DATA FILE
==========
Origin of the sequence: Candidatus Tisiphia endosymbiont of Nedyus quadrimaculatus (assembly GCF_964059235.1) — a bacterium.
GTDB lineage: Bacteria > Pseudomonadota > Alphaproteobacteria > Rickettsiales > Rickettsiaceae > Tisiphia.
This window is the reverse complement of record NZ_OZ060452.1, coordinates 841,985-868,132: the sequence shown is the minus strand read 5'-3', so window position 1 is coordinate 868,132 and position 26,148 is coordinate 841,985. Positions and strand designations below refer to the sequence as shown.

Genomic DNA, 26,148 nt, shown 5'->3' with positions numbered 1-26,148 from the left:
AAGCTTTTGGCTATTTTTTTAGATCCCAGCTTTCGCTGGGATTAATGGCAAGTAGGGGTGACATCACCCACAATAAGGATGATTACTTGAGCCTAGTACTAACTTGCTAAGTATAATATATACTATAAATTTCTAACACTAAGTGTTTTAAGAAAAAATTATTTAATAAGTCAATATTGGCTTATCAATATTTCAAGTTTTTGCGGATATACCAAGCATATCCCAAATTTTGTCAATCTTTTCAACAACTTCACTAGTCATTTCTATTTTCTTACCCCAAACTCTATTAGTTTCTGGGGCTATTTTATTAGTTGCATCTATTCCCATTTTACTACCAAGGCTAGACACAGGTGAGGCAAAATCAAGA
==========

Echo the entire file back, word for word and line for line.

Origin of the sequence: Candidatus Tisiphia endosymbiont of Nedyus quadrimaculatus (assembly GCF_964059235.1) — a bacterium.
GTDB lineage: Bacteria > Pseudomonadota > Alphaproteobacteria > Rickettsiales > Rickettsiaceae > Tisiphia.
This window is the reverse complement of record NZ_OZ060452.1, coordinates 841,985-868,132: the sequence shown is the minus strand read 5'-3', so window position 1 is coordinate 868,132 and position 26,148 is coordinate 841,985. Positions and strand designations below refer to the sequence as shown.

Genomic DNA, 26,148 nt, shown 5'->3' with positions numbered 1-26,148 from the left:
AAGCTTTTGGCTATTTTTTTAGATCCCAGCTTTCGCTGGGATTAATGGCAAGTAGGGGTGACATCACCCACAATAAGGATGATTACTTGAGCCTAGTACTAACTTGCTAAGTATAATATATACTATAAATTTCTAACACTAAGTGTTTTAAGAAAAAATTATTTAATAAGTCAATATTGGCTTATCAATATTTCAAGTTTTTGCGGATATACCAAGCATATCCCAAATTTTGTCAATCTTTTCAACAACTTCACTAGTCATTTCTATTTTCTTACCCCAAACTCTATTAGTTTCTGGGGCTATTTTATTAGTTGCATCTATTCCCATTTTACTACCAAGGCTAGACACAGGTGAGGCAAAATCAAGA